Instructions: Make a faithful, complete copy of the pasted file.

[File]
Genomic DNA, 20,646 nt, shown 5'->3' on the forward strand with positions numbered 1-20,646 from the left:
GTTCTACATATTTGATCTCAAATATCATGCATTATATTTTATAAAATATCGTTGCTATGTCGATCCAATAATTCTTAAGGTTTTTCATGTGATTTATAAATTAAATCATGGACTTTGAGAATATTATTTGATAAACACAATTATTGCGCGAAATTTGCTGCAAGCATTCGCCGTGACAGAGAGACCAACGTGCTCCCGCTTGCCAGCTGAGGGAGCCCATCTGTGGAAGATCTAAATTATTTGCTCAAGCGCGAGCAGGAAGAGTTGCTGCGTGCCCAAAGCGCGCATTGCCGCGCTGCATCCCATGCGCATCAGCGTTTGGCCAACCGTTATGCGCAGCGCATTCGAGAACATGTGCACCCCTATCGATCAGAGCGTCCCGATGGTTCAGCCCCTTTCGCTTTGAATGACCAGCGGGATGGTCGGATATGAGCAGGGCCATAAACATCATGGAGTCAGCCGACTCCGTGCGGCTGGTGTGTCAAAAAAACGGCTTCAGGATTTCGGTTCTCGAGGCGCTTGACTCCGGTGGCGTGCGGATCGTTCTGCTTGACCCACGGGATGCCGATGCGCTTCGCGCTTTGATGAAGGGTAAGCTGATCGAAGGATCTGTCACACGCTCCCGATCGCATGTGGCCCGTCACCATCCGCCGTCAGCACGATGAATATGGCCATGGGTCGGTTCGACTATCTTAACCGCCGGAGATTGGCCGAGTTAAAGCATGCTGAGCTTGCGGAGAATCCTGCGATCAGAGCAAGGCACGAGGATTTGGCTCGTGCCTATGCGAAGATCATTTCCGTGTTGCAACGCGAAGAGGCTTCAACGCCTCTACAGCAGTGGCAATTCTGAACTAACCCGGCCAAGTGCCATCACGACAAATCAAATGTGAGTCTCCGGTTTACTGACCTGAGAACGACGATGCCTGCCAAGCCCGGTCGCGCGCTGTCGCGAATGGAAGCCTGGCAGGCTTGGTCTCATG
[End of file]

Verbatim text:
Genomic DNA, 20,646 nt, shown 5'->3' on the forward strand with positions numbered 1-20,646 from the left:
GTTCTACATATTTGATCTCAAATATCATGCATTATATTTTATAAAATATCGTTGCTATGTCGATCCAATAATTCTTAAGGTTTTTCATGTGATTTATAAATTAAATCATGGACTTTGAGAATATTATTTGATAAACACAATTATTGCGCGAAATTTGCTGCAAGCATTCGCCGTGACAGAGAGACCAACGTGCTCCCGCTTGCCAGCTGAGGGAGCCCATCTGTGGAAGATCTAAATTATTTGCTCAAGCGCGAGCAGGAAGAGTTGCTGCGTGCCCAAAGCGCGCATTGCCGCGCTGCATCCCATGCGCATCAGCGTTTGGCCAACCGTTATGCGCAGCGCATTCGAGAACATGTGCACCCCTATCGATCAGAGCGTCCCGATGGTTCAGCCCCTTTCGCTTTGAATGACCAGCGGGATGGTCGGATATGAGCAGGGCCATAAACATCATGGAGTCAGCCGACTCCGTGCGGCTGGTGTGTCAAAAAAACGGCTTCAGGATTTCGGTTCTCGAGGCGCTTGACTCCGGTGGCGTGCGGATCGTTCTGCTTGACCCACGGGATGCCGATGCGCTTCGCGCTTTGATGAAGGGTAAGCTGATCGAAGGATCTGTCACACGCTCCCGATCGCATGTGGCCCGTCACCATCCGCCGTCAGCACGATGAATATGGCCATGGGTCGGTTCGACTATCTTAACCGCCGGAGATTGGCCGAGTTAAAGCATGCTGAGCTTGCGGAGAATCCTGCGATCAGAGCAAGGCACGAGGATTTGGCTCGTGCCTATGCGAAGATCATTTCCGTGTTGCAACGCGAAGAGGCTTCAACGCCTCTACAGCAGTGGCAATTCTGAACTAACCCGGCCAAGTGCCATCACGACAAATCAAATGTGAGTCTCCGGTTTACTGACCTGAGAACGACGATGCCTGCCAAGCCCGGTCGCGCGCTGTCGCGAATGGAAGCCTGGCAGGCTTGGTCTCATG